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Do This One Thing for Better Health - & Fewer Cellulite Dimples

Posted by Nima Rafizadeh on

There is nothing wrong with sugar. By itself, it does you no harm. It is found in many, if not the vast majority of the fruits and vegetables we eat each day; including those that are part of a healthy diet and lifestyle.

Conversely, if you managed to cut out as much sugar as you can from your diet, you’d be taking a major step to a healthier life at a lower weight, and to make your cellulite dimples less noticeable.

So why, if something isn’t particularly bad for you, should you try to get rid of it from your diet? 

Good question. 

This is Why You Need to Stop Eating Sugar

Many people can drink a glass of wine and not feel any real effects of alcohol. But if you were to take the pure alcohol from the wine, and have it all at once, you probably will feel more affected by the alcohol. 

It's a similar story with sugar. If you eat an average apple, you will get about two and a half teaspoons of sugar. But it will have few if any, negative effects on your weight and health. But, if you refined the sugar from the apple, and ate the 2.5 teaspoons it contains (on average), that’s when the negative effects of sugar will kick in.

The sugar in your sugar bowl is essentially the same as the sugar in an apple. But what the apple has that the stuff in the sugar bowl doesn’t is fibre and other nutrients. The fibre in the apple, and in the other foods in which sugar naturally occurs, help slow down its absorption into your system.

So, when we say “sugar” is bad for you, we’re talking about sugar that has had all of its fibre, and any other plant compounds, stripped away from it. It's known as refined sugar or free sugar. It’s the white stuff in your sugar bowl.

So, while you can make foods that have natural sugar in them part of every meal in a healthy balanced diet, having that same amount of refined sugar, without the fibre, would be decidedly unhealthy.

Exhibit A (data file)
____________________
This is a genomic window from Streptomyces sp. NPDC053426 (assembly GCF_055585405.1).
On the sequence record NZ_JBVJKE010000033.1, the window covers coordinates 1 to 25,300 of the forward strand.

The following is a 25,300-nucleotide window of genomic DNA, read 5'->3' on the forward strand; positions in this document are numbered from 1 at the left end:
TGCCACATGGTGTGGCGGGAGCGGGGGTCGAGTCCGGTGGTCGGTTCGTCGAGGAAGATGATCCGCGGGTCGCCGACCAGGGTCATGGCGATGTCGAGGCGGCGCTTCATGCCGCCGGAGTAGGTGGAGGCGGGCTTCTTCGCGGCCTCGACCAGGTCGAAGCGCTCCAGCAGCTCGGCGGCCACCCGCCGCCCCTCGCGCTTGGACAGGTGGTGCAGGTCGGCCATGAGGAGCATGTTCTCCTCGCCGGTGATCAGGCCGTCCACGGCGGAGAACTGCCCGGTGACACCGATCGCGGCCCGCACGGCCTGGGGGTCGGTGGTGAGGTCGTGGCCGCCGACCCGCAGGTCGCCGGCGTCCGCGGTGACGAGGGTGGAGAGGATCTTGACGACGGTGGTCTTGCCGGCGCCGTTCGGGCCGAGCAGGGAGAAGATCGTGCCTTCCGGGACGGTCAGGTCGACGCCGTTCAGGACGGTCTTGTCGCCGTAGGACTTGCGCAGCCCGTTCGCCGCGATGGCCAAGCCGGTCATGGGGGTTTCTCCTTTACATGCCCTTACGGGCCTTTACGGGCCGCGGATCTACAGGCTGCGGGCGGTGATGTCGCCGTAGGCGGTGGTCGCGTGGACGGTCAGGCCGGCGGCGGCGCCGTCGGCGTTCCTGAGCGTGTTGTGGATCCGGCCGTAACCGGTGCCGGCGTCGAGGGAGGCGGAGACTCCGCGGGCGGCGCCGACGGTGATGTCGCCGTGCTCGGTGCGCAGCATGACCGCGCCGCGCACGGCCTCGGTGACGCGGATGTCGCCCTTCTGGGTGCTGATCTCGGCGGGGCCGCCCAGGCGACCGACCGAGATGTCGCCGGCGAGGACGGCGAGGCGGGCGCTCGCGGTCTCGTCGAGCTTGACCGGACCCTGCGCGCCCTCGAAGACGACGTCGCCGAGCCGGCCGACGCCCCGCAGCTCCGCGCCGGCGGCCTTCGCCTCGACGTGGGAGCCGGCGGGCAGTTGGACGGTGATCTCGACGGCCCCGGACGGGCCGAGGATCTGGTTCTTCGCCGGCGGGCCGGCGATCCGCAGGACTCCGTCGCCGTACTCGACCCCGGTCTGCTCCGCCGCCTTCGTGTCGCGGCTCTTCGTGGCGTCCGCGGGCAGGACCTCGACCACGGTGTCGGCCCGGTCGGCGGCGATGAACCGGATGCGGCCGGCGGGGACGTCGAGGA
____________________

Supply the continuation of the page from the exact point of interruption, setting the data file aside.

Why Refined Sugar is the Problem

Your body is an incredibly complex organism. Like a complicated piece of machinery, if the operation of one part is not just right, the effects can be felt elsewhere in the machine, and even across the entire operation.

Your body is tuned to get energy from food in a certain way, at a certain rate.  The natural sugars and other simple carbohydrates in foods provide much of your body’s energy. Instead of using that energy all at once, your body and digestive system have ways of regulating it. 

First, the fibres in foods help to slow how quickly the sugars are metabolized into energy. Second, the body saves some of the energy for later by storing it in fat cells.

When you eat processed foods that are high in sugar, but low in fibre and other nutrients, you’re giving your body more energy than it is tuned to use. Without fibre to slow down, its absorption, the energy in sugar is metabolized relatively quickly.

Faced with all this extra energy, your body tries to make you active, (which is the “rush” people often talk about from eating sweets) in an effort to burn it off. Of course, unless you are active enough to burn it all away, which is unlikely unless you’re particularly active, your body then stores it all in fat cells. 

The Other Problem With Refined Sugar 

According to most authorities, including the World Health Organization, you should limit your consumption of refined or free sugars to six or seven teaspoons a day.

One can of Coke has about 10 teaspoons of refined sugar. There are 5 teaspoons in a 100 gram serving of the average breakfast cereal (though sugar content varies widely in breakfast cereals). And about six teaspoons in a chocolate donut.

So, if you have a bowl of cereal for breakfast, a coke with your lunch, and a chocolate donut for dessert, you will have consumed almost four times the recommended amount of free sugars for a day.

So there it is.  Sugars aren't bad for you per se. But, considering how your body consumes energy, and how much sugar we eat every day, they can be a disaster for your weight and cellulite. 

If all you do to improve your diet is to eliminate free sugars from it, it will have similar effects on your health as other initiatives, like an exercise program or diet plan.

Getting rid of free sugars from your diet will help you be healthier, lose weight and improve the appearance of your cellulite. But it will take time and effort. If you want to see some instant results while you wait, Mass & Slim’s shapewear, including our anti-cellulite leggings offer a flattering shape and a gentle massaging effect from the moment you slip them on.

To find out how to keep your shapewear in shape, check out our post “How To Care And Wash Your Shapewear So It Lasts”.

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